« The Rediscovery of Epic Writing in France around 1500 » – 17-18 octobre 2019 – Berlin

The Rediscovery of Epic Writing in France around 1500. Negotiating Genre in a European Humanist Context

International Workshop at FU Berlin

17/18 October 2019

Place : Freie Universität Berlin, Habelschwerdter Allee 45, 14195 Berlin
Room : Seminarzentrum, L 116

Organisers : Daniel Melde (dmelde@zedat.fu‐berlin.de) / Sandra Provini (sandra.provini@univ‐rouen.fr)

The French military expeditions against Italy, England, and the Habsburg monarchy during the reigns of Charles VIII, Louis XII, and Francis I inspired a wide number of texts in France that employed the formula of ancient epic poetry in order to portray significant historical events. Pagan gods, epic aristeiai, impressive ekphraseis, and a poetic language based on Virgil and other ancient poets are typical features of these Neo‐Latin or vernacular poems written in France around 1500. Authors such as Jean Marot, Fausto Andrelini, Valerand de La Varanne, or Germain de Brie were poets at the French court and in close contact to important European humanists like Thomas More or Erasmus. The ‘heroic’ poetry (the term ‘epic’ was not in use at the time) that evolved from this sociocultural context appropriated ancient genre traditions. Former researchers have often regarded these poems as mere versified chronicles, the interest and value of which remains largely historical and whose epideictic dimension simply stands in the tradition of the ‘Rhétoriqueurs’, incomparable to the later epic poetry at the time of the Pléiade. In our view, the phenomenon of heroic poetry in early French humanism is much more complex, characterized by fluid genre boundaries between classical epic, epideictic historiography, or panegyric silvae.

The workshop wants to address the issue of heroic poetry in France around 1500 by proposing the following perspectives :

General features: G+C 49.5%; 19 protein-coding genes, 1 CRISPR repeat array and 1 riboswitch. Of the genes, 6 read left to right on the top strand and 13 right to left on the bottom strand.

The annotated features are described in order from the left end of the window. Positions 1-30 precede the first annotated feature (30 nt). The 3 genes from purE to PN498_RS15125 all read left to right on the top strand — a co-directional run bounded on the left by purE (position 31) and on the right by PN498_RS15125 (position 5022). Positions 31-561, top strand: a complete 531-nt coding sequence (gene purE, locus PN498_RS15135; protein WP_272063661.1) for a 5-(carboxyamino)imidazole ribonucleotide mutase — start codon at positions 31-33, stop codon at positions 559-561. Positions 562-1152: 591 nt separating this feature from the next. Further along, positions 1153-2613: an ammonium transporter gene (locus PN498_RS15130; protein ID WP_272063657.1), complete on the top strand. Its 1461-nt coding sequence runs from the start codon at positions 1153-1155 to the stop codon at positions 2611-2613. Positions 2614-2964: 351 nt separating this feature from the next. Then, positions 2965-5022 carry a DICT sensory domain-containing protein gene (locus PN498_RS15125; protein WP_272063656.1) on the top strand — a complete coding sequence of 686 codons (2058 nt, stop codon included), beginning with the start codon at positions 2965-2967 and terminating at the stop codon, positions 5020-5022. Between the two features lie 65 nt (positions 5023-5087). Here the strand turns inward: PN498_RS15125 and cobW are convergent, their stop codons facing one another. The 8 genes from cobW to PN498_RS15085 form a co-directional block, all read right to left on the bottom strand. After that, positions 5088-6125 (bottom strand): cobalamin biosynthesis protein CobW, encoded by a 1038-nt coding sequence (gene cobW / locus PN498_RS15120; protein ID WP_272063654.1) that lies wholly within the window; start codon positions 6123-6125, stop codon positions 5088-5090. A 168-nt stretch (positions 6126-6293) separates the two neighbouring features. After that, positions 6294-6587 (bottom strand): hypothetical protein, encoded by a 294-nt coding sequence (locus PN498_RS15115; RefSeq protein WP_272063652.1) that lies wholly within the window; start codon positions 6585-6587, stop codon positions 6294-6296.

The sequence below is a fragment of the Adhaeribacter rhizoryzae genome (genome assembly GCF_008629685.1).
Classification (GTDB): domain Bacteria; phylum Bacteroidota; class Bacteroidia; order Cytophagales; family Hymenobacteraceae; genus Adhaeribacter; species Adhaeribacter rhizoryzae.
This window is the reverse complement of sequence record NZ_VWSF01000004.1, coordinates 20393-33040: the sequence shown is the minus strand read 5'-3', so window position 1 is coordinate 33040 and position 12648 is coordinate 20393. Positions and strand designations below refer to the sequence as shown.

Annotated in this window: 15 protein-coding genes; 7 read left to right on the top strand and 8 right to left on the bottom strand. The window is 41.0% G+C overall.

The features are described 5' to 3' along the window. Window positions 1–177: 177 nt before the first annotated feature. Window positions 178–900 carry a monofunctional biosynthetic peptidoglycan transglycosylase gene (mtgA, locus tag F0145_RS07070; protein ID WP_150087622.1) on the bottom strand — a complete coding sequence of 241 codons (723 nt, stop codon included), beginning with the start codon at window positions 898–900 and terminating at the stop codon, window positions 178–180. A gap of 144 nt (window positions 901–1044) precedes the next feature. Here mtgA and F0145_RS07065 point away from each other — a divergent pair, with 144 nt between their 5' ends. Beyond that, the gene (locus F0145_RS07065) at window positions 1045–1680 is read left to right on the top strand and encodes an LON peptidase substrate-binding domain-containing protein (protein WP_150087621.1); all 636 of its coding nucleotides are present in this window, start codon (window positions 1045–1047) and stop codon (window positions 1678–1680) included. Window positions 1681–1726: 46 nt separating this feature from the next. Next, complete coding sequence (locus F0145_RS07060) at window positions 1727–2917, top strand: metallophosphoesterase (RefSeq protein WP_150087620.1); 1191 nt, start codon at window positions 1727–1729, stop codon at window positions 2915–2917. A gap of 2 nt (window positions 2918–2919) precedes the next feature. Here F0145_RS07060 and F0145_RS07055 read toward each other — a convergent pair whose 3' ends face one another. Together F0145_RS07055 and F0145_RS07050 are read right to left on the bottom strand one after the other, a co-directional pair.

1. What kind of ‘epic strategies’ do the French court poets apply to their texts ? What is the epic formula’s function in the depiction of history ?

2. Which traditions of historical epic poetry are present to the authors (deriving from classical and late antiquity, the Middle Ages or recent literary developments at the rise of Early Modernity) ? To what extent can we conceive the ‘epicization’ of contemporary history as a European humanist phenomenon characterized by multiple transregional entanglements ? A comparative study considering for example the Neo‐Latin Quattrocento epics or the occasional poems in honor of the emperor Charles V seems to be worthwhile for a better understanding of the developments in France.

3. How can we determine the relation between ‘poetry’ and ‘history’ in this specific socio‐historical context ? Which poetological debates, not only in France but also across Europe, play a major role (e.g. Germain de Brie’s Antimorus or Giovanni Pontano’s Actius) ?

4. Are there tendencies of poetical heroization in other genres such as the historiographical chronicle, travel records, or occasional poetry (silvae, odes, etc.) ?


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